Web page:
My other thought, to play devil’s advocate, is that there is something to be said about changing the system from within. The current systems we are working with (political, agricultural, education, economic) are lumbering giants deeply rooted in our way of life, and a small non-profit organization does not have the resources to pick a fight. A lot can be done by CMU graduates who work for corporations within these systems if they are willing to share their CMU spirit and challenge the way things are currently done.
The analogy is perfect: going from being the pawn to the player. How does that look from a community perspective?
First, I think it takes more recognition and encouragement of our already existing entrepreneurial enterprises. As people start to venture out to make their own changes, we need to recognize them, support them, and give them the resources to continue on their way. Carnegie Mellon is already making huge strides and deserves a lot of credit. The culture needs to shift from the worship of large industrial companies and job fairs that serve the mass and more towards a culture of design which serves the individual. The questions we should ask students should start with their goals, and move towards the practical. What do you want to accomplish? What path do you envision to get there? What skills and assets do you have that will help you on the path? What ones do you need to learn/acquire/collaborate with? Where will you acquire capital? Who is your target market?
I think CMU is doing a better and better job of asking these questions.
The second part, is instilling confidence. Even with all of the help and support and recognition CMU can give to its young entrepreneurs, they must still thrive in the free market. That means finding space for your work, finding people who want it, and finding a way to make a profit off of what the work is worth in the free market. That is no simple task. So help can go a long way, but in the end it’s up to the individual, or the group, to make it on their own. I think of the academic model at CMU. Difficult classes, challenging tests. The student must, in the end, face these challenges alone. The hidden part is all of the resources that are at a students disposal to accomplish and achieve through the academic rigor. And I think that is what it really means to survive in the free market. The path is difficult, and you have to walk it. But if you have the intelligence to look around you, there are tons of things that can help you achieve your goals. It’s a combination of knowing your own abilities, and knowing you have can find help when you need it.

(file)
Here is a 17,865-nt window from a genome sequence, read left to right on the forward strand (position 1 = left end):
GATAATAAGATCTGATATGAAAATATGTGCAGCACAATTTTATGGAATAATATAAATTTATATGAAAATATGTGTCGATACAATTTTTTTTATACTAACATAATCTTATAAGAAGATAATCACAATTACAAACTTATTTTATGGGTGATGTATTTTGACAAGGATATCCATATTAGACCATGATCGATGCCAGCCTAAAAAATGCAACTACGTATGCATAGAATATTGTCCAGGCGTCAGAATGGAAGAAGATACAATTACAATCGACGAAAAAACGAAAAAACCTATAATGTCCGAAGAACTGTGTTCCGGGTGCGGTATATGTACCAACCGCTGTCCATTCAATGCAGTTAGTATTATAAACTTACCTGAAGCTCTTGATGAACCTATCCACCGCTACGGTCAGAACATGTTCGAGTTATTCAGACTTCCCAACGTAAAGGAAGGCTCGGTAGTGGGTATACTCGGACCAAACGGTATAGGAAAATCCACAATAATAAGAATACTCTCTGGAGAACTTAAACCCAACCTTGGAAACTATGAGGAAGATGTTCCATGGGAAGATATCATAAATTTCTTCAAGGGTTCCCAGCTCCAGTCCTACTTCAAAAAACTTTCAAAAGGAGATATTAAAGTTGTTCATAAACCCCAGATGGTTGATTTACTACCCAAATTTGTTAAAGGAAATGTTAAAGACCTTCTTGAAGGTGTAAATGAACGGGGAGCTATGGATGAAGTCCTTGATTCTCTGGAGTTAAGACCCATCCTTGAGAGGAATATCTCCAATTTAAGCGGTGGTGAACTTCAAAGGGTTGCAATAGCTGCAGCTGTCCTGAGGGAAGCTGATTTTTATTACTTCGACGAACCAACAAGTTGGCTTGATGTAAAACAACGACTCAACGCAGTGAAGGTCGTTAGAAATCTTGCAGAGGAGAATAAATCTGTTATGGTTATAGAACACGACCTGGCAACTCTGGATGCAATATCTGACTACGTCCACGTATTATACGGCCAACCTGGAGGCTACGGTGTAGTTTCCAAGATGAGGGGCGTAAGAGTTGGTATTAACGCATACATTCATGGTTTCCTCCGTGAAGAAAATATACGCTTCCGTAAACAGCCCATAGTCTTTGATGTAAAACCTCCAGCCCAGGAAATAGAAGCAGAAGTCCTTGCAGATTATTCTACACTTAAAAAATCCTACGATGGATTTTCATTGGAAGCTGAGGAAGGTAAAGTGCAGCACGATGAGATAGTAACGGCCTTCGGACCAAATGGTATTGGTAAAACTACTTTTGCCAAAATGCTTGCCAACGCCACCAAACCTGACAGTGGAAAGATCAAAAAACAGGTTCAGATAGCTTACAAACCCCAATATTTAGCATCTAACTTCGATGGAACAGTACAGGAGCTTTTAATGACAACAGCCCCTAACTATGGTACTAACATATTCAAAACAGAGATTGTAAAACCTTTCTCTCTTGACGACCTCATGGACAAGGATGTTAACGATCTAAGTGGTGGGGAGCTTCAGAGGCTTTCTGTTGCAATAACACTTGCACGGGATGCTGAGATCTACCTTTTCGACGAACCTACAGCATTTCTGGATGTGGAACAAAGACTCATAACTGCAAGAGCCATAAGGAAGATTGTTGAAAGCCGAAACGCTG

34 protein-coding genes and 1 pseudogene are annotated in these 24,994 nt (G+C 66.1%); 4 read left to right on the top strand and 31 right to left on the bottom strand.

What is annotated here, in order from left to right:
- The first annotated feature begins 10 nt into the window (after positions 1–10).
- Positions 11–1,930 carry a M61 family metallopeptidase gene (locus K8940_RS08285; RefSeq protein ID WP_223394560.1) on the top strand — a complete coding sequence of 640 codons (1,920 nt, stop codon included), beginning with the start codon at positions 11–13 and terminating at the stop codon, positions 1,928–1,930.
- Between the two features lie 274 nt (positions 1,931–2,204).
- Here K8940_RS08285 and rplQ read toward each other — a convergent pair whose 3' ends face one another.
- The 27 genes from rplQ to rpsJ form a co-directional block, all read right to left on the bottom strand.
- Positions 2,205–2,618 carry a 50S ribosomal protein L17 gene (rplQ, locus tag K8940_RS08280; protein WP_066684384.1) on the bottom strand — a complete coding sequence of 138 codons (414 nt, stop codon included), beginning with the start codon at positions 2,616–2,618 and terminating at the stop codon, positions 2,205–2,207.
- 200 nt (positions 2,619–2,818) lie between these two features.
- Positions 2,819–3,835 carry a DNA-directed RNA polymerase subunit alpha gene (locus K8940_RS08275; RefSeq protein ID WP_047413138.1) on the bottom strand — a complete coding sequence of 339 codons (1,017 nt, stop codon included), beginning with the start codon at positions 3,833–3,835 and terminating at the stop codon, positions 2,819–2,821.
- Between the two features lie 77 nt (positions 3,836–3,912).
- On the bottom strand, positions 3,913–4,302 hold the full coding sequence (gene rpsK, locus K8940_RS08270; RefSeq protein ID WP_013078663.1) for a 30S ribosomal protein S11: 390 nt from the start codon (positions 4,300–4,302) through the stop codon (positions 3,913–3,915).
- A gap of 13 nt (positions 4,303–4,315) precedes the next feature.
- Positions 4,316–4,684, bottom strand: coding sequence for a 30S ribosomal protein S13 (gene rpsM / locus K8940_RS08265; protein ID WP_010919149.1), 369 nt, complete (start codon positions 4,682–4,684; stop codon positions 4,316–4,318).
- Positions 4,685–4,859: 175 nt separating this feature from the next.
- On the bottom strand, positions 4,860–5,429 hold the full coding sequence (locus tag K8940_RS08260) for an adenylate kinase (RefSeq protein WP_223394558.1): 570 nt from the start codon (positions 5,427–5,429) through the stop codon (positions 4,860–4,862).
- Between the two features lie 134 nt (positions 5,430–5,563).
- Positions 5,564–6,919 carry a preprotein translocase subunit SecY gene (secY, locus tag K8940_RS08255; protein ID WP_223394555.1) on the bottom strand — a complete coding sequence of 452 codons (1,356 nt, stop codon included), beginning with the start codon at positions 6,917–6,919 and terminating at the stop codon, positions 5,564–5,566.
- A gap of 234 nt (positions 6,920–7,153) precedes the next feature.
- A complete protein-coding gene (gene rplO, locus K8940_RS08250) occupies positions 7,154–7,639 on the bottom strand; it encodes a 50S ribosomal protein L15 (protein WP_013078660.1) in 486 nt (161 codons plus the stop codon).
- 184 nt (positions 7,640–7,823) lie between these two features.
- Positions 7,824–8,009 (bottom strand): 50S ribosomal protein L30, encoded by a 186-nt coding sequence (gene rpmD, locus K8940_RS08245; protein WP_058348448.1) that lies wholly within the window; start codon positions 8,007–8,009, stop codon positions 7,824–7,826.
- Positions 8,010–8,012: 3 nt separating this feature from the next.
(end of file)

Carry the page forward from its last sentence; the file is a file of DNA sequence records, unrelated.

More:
That should be the thing a student walks out of CMU with. A job is great, but self-confidence is infinitely more valuable.
Leap of Faith
Originally written on Sunday, April 28, 2012
Last spring, I began my quest for the unconventional, high-impact, post-college adventure, and now, one year later, I am writing to you from Kibbutz Ketura in the Arava Valley of southern Israel. My home is running distance from Jordan, and a 30 minute drive from both the Jordanian and Egyptian border crossings. There are big and beautiful desert mountains in my backyard, in which I like to frolic at all times of day and night. In my immediate community, I co-habitate with Israelis, Palestinians, Jordanians, Americans, one Finnish guy, a Brazilian, an Argentinian, a French woman, a South African, and a Canadian. And in my larger community, we eat cucumbers and hummus together in the dining hall and put our laundry in a shared system. There are families with beautiful children running around and giving out hugs, and soccer tournaments, and volunteers milking cows and working in the date orchard, and Shabbat dinners, and holiday celebrations, and camels. But let me back up…
In between the Ecuador and Colorado trips I led with RLT (see post: Summertime), I applied for a couple more jobs: to help build a new National Park in Patagonia; to work on an eco-village in Panama; to be a math teacher at the Green School in Bali, Indonesia. And then I applied for one more: an internship at the Arava Institute for Environmental Studies, an environmental, peace-building institute where forty 20-30 year-old Israelis, Palestinians, Jordanians, and Internationals come together to learn about and address regional environmental issues.
I first learned about AIES from a mass email I got (note: mass emails may hold the key to help unlock your destiny!!) from the environmental organization at CMU called Sustainable Earth, promoting a summer program through Dickinson College to study scarce resources at the Institute. I had actually applied to the summer program (to which I was not accepted… as I missed the memo that it was targeted to professionals and not recent graduates) and then decided to revisit their website to see if they offered internships. Turns out that they DO!, and the experience described on the website seemed to encompass many things I was looking for: it was international, environmental, agricultural, people-oriented, intellectually challenging, water-related, in a beautiful and natural location, not purely a desk job, etc.
So I applied, and a couple weeks later, I was offered the internship with the Center for Transboundary Water Management at AIES, to work with Clive Lipchin – an expert on water policy and management in Israel and the Middle East region. I got my Visa and on September 11th I hopped on a plane (along with many Orthodox jews) to the holy land.